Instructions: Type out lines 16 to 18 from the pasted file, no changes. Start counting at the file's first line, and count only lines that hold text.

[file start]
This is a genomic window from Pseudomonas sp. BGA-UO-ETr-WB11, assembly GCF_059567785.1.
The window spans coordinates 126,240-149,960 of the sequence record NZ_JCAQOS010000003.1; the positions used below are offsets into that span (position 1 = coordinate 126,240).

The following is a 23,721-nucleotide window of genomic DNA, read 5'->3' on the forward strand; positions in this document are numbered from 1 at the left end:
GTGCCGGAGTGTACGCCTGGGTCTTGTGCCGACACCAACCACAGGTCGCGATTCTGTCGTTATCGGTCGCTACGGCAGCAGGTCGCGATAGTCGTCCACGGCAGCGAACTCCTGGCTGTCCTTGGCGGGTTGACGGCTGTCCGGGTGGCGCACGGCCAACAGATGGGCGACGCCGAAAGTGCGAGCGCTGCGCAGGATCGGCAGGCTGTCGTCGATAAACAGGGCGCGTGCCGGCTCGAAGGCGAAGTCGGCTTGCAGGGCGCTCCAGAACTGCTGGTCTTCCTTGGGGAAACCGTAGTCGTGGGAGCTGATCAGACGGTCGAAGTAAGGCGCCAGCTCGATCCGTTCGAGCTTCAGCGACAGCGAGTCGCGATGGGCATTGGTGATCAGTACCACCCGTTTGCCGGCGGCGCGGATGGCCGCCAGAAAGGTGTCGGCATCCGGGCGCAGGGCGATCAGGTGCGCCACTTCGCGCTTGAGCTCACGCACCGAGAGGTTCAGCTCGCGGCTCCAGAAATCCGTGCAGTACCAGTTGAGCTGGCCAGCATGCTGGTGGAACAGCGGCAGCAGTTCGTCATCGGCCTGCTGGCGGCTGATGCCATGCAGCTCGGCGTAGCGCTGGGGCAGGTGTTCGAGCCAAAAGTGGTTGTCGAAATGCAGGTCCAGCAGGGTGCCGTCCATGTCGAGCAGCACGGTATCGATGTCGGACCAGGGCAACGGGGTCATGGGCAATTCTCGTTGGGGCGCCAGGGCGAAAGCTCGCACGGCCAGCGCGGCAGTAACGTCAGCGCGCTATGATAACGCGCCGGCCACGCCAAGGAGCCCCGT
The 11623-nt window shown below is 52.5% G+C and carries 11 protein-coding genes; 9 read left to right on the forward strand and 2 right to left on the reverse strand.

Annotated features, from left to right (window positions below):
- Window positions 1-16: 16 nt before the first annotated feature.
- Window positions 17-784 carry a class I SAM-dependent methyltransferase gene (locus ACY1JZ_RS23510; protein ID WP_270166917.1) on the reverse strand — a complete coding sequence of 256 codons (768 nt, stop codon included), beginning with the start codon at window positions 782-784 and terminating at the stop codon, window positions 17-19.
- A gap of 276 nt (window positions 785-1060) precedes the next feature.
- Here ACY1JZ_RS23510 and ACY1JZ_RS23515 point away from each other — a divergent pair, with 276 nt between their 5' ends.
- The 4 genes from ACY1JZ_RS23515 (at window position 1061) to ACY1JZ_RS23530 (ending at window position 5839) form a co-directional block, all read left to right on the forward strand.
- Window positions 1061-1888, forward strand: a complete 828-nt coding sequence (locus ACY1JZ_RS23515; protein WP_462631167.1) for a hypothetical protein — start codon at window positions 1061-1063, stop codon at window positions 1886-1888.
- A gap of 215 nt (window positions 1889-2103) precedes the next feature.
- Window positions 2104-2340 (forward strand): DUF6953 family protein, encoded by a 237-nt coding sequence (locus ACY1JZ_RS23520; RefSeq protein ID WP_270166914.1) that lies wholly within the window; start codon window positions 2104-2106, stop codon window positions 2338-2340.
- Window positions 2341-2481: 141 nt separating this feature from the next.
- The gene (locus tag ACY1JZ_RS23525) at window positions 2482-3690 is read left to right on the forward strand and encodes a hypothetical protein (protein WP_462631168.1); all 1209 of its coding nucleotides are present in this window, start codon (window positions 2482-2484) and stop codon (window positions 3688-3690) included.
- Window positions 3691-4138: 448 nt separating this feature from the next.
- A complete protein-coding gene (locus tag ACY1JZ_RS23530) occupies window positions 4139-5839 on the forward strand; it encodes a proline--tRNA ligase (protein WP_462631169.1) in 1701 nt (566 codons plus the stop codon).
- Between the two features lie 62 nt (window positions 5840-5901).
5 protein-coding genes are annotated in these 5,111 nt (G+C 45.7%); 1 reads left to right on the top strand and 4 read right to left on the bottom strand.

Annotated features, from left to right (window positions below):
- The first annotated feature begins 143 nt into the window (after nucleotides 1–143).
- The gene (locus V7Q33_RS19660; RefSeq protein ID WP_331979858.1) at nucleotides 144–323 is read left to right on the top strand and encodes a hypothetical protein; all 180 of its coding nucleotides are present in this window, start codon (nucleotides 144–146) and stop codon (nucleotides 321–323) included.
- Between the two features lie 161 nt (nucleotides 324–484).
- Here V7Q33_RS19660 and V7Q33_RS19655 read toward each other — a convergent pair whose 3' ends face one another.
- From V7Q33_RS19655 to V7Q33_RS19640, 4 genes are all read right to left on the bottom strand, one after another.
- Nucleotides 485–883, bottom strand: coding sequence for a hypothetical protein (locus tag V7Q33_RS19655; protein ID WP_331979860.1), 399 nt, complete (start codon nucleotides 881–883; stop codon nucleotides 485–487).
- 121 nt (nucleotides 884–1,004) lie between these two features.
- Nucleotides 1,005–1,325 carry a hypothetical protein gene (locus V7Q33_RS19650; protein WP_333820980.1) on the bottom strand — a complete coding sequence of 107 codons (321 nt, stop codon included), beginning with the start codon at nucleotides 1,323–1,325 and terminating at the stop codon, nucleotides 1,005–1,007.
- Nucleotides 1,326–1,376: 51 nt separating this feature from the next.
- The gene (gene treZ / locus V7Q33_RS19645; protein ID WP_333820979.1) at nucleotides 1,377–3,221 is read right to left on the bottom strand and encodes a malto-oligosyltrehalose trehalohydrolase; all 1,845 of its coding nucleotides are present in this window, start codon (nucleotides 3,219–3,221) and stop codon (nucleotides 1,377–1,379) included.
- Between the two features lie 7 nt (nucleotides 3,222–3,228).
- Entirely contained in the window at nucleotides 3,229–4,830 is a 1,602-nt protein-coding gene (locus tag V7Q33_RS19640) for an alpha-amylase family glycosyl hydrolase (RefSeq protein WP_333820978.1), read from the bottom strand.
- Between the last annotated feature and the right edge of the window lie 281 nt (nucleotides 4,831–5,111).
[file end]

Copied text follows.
- The gene (locus tag ACY1JZ_RS23525) at window positions 2482-3690 is read left to right on the forward strand and encodes a hypothetical protein (protein WP_462631168.1); all 1209 of its coding nucleotides are present in this window, start codon (window positions 2482-2484) and stop codon (window positions 3688-3690) included.
- Window positions 3691-4138: 448 nt separating this feature from the next.
- A complete protein-coding gene (locus tag ACY1JZ_RS23530) occupies window positions 4139-5839 on the forward strand; it encodes a proline--tRNA ligase (protein WP_462631169.1) in 1701 nt (566 codons plus the stop codon).